the Island were Christians.John Rose in ‘John’s Sunday Homilies’
Coming out into the LightThe shortest journey to the light is by doing the 
good/right thing. The following true story beautifully illustrates this. In the 
Lithuanian city of Kovno there lived a Jewish professor. Though he had been an 
agnostic all his life, the professor began to be more and more troubled by the 
sad, neglected condition of the Jewish graveyard in the city. Since the 
holocaust of the Jews by the Nazis and the harassment of them by the Soviets, 
no one had taken care of their graves. So out of the goodness if his heart, the 
professor himself decided to do so.  Whether or not he was aware that tending 
graves is a ‘mitzvah’, that is a traditional good deed, we do not know. In any 
case, the old man acquired a spade, a sickle and shears, and began the job of 
making the graveyard worthy of those buried in it. At first he was on his own, 
but as some weeks went by other Jews joined him in the work. Most of these were 
once observant Jews but had become agnostic like the professor. Eventually 
there were some two hundred of them, all doing a good thing. As they worked a 
beautiful thing happened. Their Jewish faith came alight in them. Practically 
all of them became observant Jews once more. -We have to accept that there is 
darkness in our lives and in our world. How many of our deeds are done in the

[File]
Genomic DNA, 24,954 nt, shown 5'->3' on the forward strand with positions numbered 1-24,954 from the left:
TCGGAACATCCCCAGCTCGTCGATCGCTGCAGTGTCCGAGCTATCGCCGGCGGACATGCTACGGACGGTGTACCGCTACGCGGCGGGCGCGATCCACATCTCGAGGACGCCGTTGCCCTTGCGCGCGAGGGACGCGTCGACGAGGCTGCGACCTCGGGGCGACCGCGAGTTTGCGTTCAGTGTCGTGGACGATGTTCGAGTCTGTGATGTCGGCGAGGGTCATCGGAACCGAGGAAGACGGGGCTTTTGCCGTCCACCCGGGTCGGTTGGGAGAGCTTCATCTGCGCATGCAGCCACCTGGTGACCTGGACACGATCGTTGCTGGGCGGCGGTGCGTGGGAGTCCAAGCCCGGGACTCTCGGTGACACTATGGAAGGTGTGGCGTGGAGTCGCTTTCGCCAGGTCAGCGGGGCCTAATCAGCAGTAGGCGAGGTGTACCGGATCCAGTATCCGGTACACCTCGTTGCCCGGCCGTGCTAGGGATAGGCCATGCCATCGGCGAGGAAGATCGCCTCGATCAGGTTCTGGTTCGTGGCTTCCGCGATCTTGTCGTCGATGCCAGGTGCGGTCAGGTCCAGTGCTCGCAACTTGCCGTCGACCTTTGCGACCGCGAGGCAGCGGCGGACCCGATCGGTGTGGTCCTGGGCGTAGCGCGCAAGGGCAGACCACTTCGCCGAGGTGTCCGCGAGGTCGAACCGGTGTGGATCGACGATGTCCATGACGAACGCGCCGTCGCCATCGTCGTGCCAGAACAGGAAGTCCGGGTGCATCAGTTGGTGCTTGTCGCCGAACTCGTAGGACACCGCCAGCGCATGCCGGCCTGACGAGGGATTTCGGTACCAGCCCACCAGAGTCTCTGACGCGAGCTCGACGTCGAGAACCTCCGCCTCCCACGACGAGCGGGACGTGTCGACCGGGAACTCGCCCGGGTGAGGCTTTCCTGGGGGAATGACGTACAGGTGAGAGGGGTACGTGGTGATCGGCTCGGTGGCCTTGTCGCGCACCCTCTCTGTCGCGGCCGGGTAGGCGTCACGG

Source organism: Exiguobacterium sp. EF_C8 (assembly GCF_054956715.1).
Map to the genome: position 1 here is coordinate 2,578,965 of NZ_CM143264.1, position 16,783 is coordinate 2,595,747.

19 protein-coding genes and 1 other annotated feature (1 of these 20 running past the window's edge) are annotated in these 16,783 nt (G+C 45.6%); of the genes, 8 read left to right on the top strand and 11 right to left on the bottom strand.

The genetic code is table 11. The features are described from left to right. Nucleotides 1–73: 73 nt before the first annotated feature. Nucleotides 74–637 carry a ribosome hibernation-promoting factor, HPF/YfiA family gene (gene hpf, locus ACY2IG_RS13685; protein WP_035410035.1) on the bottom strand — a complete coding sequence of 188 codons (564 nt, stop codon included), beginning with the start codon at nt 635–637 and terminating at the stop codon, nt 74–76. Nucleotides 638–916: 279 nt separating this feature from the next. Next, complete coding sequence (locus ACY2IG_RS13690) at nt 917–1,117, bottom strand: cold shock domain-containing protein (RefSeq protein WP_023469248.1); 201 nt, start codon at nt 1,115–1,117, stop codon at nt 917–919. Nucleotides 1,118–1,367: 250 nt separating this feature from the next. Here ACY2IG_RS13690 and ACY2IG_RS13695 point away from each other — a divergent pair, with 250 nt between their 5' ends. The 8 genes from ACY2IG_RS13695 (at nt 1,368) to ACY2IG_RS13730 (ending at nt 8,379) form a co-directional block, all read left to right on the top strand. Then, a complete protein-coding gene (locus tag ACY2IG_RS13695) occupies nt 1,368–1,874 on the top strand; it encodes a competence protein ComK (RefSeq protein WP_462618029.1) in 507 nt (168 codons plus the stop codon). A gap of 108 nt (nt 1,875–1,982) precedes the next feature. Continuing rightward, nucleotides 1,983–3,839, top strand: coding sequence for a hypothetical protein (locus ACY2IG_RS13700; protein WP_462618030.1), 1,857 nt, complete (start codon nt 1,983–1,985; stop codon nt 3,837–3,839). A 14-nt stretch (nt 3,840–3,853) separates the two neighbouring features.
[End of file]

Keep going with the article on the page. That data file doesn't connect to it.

light? How many of them could bare the scrutiny of the light? Alas, we 
disciples of Jesus sometimes prefer the darkness to light.Flor McCarthy in “New 
Sunday & Holy Day Liturgies”
Love is: The will to extend oneself for nurturing spiritual growthScott Peck, 
the author of the book: The Road Less Travelled, defines love as, “The will to 
extend one’s self for the purpose of nurturing one’s own and another’s 
spiritual growth.” God gave His Son to us so that we may have eternal life. 
Therefore the love of God is a life-giving love. 
A young lad was being swept out to sea. A man risked his life by swimming 
through the treacherous riptide to save the boy. After the boy recovered from 
his harrowing experience, he said to the man, “Thank you for saving my life!” 
The man looked into the boy’s eyes and said, “That’s okay kid! Just make sure 
your life was worth saving.”John Pichappilly in “The Table of the Lord”
Gift of GraceDostoyevsky tells the story of a woman who found herself in hell 
and felt she did not belong there. She could not bear the suffering and cried 
out in agony for the mercy of God. God listened and was moved with pity. “If 
you can remember one good deed you did in your lifetime, I will help you,” said 
God. Searching her brain, she remembered that once she had given a starving 
neighbour an onion. God produced the onion complete with stem. The woman 
grabbed the onion, and God began to pull her out of hell. But others, damned 
with her, began to grab hold of the woman’s skirts to be lifted out, too. The 
stem of the onion held and would have saved them all, but the woman began to 
kick and scream for them to let go, Trashing about trying to dislodge her 
friends was too much for the onion and the stem snapped, plunging them all back 
into the depths of hell.John Pichappilly in “Ignite your Spirit” 
May we relish His unconditional love and be witnesses of that love to others! 

Fr. Jude Botelho botelhoj...@gmail.com
PS. The stories, incidents and anecdotes used in the reflections have been 
collected over the years from books as well as from sources over the net and 
from e-mails received. Every effort is made to acknowledge authors whenever 
possible. If you send in stories or illustrations I would be grateful if you 
could quote the source as well so that they can be acknowledged if used in 
these reflections. These reflections are also available on my Web site 
www.NetForLife.net Thank you.